Ten new amphibian species discovered in Colombia

Posted: 2 February 2009

Scientists today announced the discovery of 10 amphibians believed to be new to science, including a spiky-skinned, orange-legged rain frog, three poison dart frogs and three glass frogs, so called because their transparent skin can reveal internal organs.

Glass frog
Glass frog
This glass frog of the Cochranella genus is among the discoveries. Credit: © Conservation International Colombia/Marco Rada
The species were discovered during a recent Rapid Assessment Program (RAP) expedition in Colombia's mountainous Tacarcuna area of the Darien, near the border with Panama. The expedition was led by herpetologists from Conservation International (CI) in Colombia and ornithologists from the Ecotrópico Foundation, with the support of the local Emberá community of Eyakera.

Over a period of three-weeks, the scientists identified approximately 60 species of amphibians, 20 reptiles and almost 120 species of birds, many of them apparently found nowhere else.

The potentially new species of amphibians include three glass frogs of the Nymphargus, Cochranella and Centrolene genera; three poison frogs of the Dendrobatidae family (Colostethus, Ranitomeya and Anomaloglossus genera), one harlequin frog of the Atelopus genus, two species of rain frogs of the Pristimantis genera and one salamander of the Bolitoglossa genus. Colombia holds one of the most diverse amphibian communities in the world, with 754 species currently recorded.

In addition to the new discoveries, the expedition recorded the presence of large mammals such as Baird's tapir (Tapirus bairdii), listed on the IUCN Red List as Endangered in Colombia, and four species of monkeys, including Geoffroy's spider monkey (Ateles geoffroyi), Geoffroy's tamarin or red crested bare-faced tamarin (Saguinus geoffroyi), white-throated capuchin or Gorgona white-fronted capuchin (Cebus capucinus) and the mantled howler monkey (Alouatta palliata). They also found populations of white-lipped peccary (Tayassu pecari).

"Once more we confirm we are leaders in natural diversity and not only in our region but in the world. Without a doubt this discovery represents a great milestone for science and human health," said Colombia's Minister of Environment Juan Lozano.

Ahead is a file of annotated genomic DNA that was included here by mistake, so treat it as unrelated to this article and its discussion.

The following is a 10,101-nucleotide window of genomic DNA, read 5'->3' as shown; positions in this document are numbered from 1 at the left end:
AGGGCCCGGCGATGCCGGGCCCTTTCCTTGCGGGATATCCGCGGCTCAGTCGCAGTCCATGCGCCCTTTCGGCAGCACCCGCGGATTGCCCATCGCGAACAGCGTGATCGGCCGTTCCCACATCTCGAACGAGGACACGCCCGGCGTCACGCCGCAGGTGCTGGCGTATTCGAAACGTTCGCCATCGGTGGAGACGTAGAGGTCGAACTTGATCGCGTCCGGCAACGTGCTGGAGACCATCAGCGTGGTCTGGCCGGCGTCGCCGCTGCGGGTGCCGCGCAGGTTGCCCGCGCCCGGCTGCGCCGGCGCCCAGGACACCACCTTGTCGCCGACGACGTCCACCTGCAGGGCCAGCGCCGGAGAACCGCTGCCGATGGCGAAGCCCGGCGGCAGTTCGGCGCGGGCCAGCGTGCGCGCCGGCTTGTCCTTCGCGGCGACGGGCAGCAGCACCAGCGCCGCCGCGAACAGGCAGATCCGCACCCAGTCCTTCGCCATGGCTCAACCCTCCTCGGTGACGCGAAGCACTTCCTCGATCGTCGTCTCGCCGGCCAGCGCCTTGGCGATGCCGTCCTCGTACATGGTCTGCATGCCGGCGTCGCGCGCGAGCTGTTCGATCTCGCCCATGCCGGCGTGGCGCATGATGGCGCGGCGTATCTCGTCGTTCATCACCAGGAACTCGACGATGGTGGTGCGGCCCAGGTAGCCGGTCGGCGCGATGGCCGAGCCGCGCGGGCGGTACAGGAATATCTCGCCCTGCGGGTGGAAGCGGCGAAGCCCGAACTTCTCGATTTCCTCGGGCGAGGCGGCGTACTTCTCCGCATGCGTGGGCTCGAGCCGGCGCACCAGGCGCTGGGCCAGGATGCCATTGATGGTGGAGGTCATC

Poison frog
Poison frog
A poison frog from the Dendrobatidae family potentially new to science discovered in the hills of Tacarcuna, a mountainous area on the border of Colombia with Panama. Credit: © Conservation International Colombia/ Marco Rada
Scientists consider amphibians important indicators of ecosystem health. With porous, absorbent skin, they often provide early warnings of environmental degradation caused by acid rain, or contamination from heavy metals and pesticides that can also harm people. Amphibians help control the spread of many diseases, such as malaria and dengue fever, because they eat the insects that deliver these diseases to human populations. In addition, amphibians are extremely susceptible to unusual weather variations, with many species impacted by climate change.

"Without a doubt this region is a true Noah's Ark. The high number of new amphibian species found is a sign of hope, even with the serious threat of extinction that this animal group faces in many other regions of the country and the world," said Jose Vicente Rodriguez-Mahecha Scientific Director of CI-Colombia.

This area of the Darien is isolated from the Andes Mountain range. It is recognized as a center of endemism and valuable for its high biological diversity. Historically it has served as a bridge for flora and fauna exchange between North and South America.

Although the natural cover of the Darien region is currently relatively undisturbed, it faces many threats and is undergoing rapid landscape transformation, mainly due to selective wood extraction, extensive cattle ranching, illicit crop cultivation, hunting, mining and habitat fragmentation. Between 25 and 30 per cent of the natural vegetation of the area is being deforested, especially in the lowlands and alluvial plains.